Monday, August 21, 2006

Why Kimadia is Failing to Supply Drugs in Mosul

I was cruising the web looking for help for this project and I came across this World Health Organization report on the drug supply situation in Iraq.

link to report

It's a big and rather bureaucatic and hard to read document, but it provides at least some perspective on the nature and source of the problems that are causing Kimadia and the MOH to fail the patients of Mosul so miserably. Based on the report, Mosul's problems are not unique.

5 Comments:

Blogger braamer said...

Without pretending to have carefully read and understood the entire summary, I would like to commend the participants of the workshop on their determination, maybe even their audacity, in attempting to create an effective procedure for estimating drug needs, procuring those drugs and for the distribution of those drugs considering the challenges of budget limitations and security concerns the document constantly acknowledges.
Even with the creation of the most inventive of outlines on what to do, Iraq lacks the material and the conditions to implement it.
I believe that an occupying country has, under the Geneva conventions, a responsibility for the residents of the occupied country. Our government has utterly failed in that responsibility, and refuses to alter its goals to fulfill that responsibility. That leaves the responsibility to the rest of the occupying country, but first we must feel it.

6:43 PM  
Blogger waldschrat said...

I am uncomfortable with the semantics of the term "occupiers" that some find reasonable when referring to US forces. Alternative terms are "liberators" and "heavily armed tourists", although I don't hear em used much.

This projects is not about politics, it is about saving lives and doing something constructive in a place where too much death and destruction has been going on. It is about proving that what Kimadia and USAID and the UN and all the agencies and governments of the world have failed to do CAN in fact be done with nothing more than a computer, a credit card, and the determination necessary to get the job done.

I will not conceal my hope that this project may serve as an example to the insurgents of Iraq that there are better things they could be doing with their time than shooting at people and blowing things up.

Perhaps some US agencies could learn a thing or two from this project too.

I think it's desirable not to make this a platform for criticizing governments or groups of people and preferable to make it a platform for calling on people to work together toward reasonable and constructive goals.

I also didn't get time to read that whole document. I do know that Iraqi hospitals do routinely prepare lists of the drugs they need in the upcoming year and ask that Kimadia provide them. The problem is on the supply end so far as I can tell. Whether it a matter of funds not being allocated or money and goods being misdirectd or simple lack of good management and competence, SOMETHING is preventing Kimadia from supplying what is needed. The problems reported in the document by the representative from Basra were identical to those reported by Mosul: unpredictable and scanty supplies are delivered.

11:08 PM  
Blogger Lynnette in Minnesota said...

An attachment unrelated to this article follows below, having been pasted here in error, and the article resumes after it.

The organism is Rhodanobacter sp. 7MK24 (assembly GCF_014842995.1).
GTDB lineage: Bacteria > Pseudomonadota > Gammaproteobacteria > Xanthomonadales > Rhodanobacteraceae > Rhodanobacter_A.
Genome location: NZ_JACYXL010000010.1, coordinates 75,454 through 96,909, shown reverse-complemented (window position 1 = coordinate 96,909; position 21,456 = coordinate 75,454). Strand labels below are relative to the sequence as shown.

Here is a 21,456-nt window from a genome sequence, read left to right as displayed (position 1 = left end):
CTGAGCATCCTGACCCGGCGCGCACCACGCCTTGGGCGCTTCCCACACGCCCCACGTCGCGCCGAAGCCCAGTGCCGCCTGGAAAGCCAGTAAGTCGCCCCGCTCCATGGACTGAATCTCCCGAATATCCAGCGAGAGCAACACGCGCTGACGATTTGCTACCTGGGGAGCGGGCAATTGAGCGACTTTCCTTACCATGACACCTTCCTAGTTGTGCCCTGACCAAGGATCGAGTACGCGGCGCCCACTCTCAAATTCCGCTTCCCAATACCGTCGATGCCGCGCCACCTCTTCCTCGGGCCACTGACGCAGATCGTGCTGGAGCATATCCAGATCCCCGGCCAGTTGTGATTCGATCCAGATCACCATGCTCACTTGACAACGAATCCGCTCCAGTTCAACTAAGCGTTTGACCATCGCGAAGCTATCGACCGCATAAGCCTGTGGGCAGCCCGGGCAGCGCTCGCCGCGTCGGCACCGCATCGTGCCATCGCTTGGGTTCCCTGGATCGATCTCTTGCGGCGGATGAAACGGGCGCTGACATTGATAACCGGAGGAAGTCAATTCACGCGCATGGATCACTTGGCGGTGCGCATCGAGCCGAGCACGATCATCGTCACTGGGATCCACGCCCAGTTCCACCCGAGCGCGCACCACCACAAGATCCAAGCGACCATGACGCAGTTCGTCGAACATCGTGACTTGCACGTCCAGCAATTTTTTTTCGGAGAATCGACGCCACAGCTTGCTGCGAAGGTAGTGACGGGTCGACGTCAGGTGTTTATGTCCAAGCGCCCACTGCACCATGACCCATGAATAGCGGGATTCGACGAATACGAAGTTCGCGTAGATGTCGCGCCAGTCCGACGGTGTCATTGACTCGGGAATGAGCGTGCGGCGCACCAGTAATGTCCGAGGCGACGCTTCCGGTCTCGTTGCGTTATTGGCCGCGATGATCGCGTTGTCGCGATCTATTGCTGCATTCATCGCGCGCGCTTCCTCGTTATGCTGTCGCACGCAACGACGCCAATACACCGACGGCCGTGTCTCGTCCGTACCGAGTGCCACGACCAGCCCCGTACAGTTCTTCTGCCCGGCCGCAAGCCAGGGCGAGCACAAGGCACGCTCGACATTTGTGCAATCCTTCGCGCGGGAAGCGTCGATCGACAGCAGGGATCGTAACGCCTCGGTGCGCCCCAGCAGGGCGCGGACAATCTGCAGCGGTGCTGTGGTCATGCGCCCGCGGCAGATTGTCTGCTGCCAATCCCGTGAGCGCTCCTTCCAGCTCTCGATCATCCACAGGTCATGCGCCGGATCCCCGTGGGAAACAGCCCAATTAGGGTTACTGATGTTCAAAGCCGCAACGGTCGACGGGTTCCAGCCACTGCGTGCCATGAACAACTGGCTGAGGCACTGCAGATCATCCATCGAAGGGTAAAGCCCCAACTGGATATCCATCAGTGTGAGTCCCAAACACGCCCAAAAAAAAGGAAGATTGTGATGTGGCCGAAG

I don't think the problems are exclusive to the Ministry of Health.

The corruption is great and the sabotage is not limited to inanimate objects such as oil pipelines.

There are people working very diligently to make Iraq fail as a democracy. And it is not those that people call "occupiers". If this can't be changed and the US pulls out, Iraq may very well go the way of states such as Lebanon. With it's neighbors fighting over bits and pieces of it.

"heavily armed tourists"

I like that term. :) And right now it's rather spot on. Because if Iraq is to succeed they've got to learn to deal with their problems themselves. We can only do so much to help. As you have said in the past, Waldschrat, it is not safe to be seen as cooperating with us.

8:01 AM  
Blogger waldschrat said...

I keep hoping they will learn to deal with the problems, particularly the problem of doing a decent job of supplying the chemotherapy drugs I've been sending. I'm stretching my finances to the limit and then some to maintain the series of monthly shipments I've been sending. I can't keep it up forever. I would feel terrible if I stopped, but on the other hand I am deferring some expenses like car repairs and repairs on rental houses and on my own house that can only be put off so long. Ultimately I will have to reduce or interrupt my donations to this project, either to keep my credit card balance below the limit because expenses exceeded my income or to pay for things that absolutely can not be put off like tax bills and such.

4:02 AM  
Blogger waldschrat said...

Reading my own comment I realize I've made it sound like I'm doing it all myself. There HAVE been donations from others, and they have been meaningful and worthwhile, but only three folks besides me have contributed this year and I'm still pulling the majority of the load. What I/we need to do is find other folks to contribute.

I have never been a diplomat or a people person, and I am seriously burned out after trying so many times to approach people and organizations who might contribute and being ignored or politely offered explanations of why no help can be provided.

I suppose I should get some sleep and start again in the morning.

4:13 AM  

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